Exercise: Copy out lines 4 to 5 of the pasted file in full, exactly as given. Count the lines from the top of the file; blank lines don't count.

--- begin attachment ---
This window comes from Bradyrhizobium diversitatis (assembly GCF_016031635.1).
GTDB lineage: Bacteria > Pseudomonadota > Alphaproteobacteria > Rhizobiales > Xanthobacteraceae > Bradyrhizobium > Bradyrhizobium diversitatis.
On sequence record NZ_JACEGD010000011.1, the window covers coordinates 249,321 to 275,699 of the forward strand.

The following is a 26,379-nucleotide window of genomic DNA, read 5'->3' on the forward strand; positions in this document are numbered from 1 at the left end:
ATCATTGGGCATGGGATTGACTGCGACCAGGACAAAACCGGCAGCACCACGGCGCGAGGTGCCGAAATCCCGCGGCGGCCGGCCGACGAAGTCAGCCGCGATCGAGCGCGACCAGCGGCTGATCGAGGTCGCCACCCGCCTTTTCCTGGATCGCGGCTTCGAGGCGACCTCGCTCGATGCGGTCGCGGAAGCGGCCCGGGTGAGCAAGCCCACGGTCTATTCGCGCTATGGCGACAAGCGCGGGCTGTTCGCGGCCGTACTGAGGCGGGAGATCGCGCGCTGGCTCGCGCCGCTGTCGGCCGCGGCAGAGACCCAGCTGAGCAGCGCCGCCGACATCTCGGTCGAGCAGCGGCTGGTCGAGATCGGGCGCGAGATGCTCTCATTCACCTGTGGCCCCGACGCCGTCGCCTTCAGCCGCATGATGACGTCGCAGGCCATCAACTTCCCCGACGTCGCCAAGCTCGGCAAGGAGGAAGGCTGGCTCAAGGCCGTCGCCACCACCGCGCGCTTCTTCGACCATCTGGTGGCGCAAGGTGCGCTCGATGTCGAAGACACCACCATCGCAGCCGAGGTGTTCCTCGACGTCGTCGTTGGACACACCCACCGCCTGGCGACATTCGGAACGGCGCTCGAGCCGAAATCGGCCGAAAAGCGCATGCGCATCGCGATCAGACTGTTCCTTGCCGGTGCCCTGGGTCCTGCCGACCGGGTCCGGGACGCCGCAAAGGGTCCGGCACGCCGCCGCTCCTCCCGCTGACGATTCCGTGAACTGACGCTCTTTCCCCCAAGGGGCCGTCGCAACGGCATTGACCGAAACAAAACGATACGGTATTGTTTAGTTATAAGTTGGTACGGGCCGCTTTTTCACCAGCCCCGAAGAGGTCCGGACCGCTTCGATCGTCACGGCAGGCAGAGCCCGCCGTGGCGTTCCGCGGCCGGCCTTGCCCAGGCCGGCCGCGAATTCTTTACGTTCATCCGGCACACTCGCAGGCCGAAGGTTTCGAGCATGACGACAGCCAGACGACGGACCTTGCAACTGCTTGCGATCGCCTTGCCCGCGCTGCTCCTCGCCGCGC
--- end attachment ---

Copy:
The following is a 26,379-nucleotide window of genomic DNA, read 5'->3' on the forward strand; positions in this document are numbered from 1 at the left end:
ATCATTGGGCATGGGATTGACTGCGACCAGGACAAAACCGGCAGCACCACGGCGCGAGGTGCCGAAATCCCGCGGCGGCCGGCCGACGAAGTCAGCCGCGATCGAGCGCGACCAGCGGCTGATCGAGGTCGCCACCCGCCTTTTCCTGGATCGCGGCTTCGAGGCGACCTCGCTCGATGCGGTCGCGGAAGCGGCCCGGGTGAGCAAGCCCACGGTCTATTCGCGCTATGGCGACAAGCGCGGGCTGTTCGCGGCCGTACTGAGGCGGGAGATCGCGCGCTGGCTCGCGCCGCTGTCGGCCGCGGCAGAGACCCAGCTGAGCAGCGCCGCCGACATCTCGGTCGAGCAGCGGCTGGTCGAGATCGGGCGCGAGATGCTCTCATTCACCTGTGGCCCCGACGCCGTCGCCTTCAGCCGCATGATGACGTCGCAGGCCATCAACTTCCCCGACGTCGCCAAGCTCGGCAAGGAGGAAGGCTGGCTCAAGGCCGTCGCCACCACCGCGCGCTTCTTCGACCATCTGGTGGCGCAAGGTGCGCTCGATGTCGAAGACACCACCATCGCAGCCGAGGTGTTCCTCGACGTCGTCGTTGGACACACCCACCGCCTGGCGACATTCGGAACGGCGCTCGAGCCGAAATCGGCCGAAAAGCGCATGCGCATCGCGATCAGACTGTTCCTTGCCGGTGCCCTGGGTCCTGCCGACCGGGTCCGGGACGCCGCAAAGGGTCCGGCACGCCGCCGCTCCTCCCGCTGACGATTCCGTGAACTGACGCTCTTTCCCCCAAGGGGCCGTCGCAACGGCATTGACCGAAACAAAACGATACGGTATTGTTTAGTTATAAGTTGGTACGGGCCGCTTTTTCACCAGCCCCGAAGAGGTCCGGACCGCTTCGATCGTCACGGCAGGCAGAGCCCGCCGTGGCGTTCCGCGGCCGGCCTTGCCCAGGCCGGCCGCGAATTCTTTACGTTCATCCGGCACACTCGCAGGCCGAAGGTTTCGAGCATGACGACAGCCAGACGACGGACCTTGCAACTGCTTGCGATCGCCTTGCCCGCGCTGCTCCTCGCCGCGC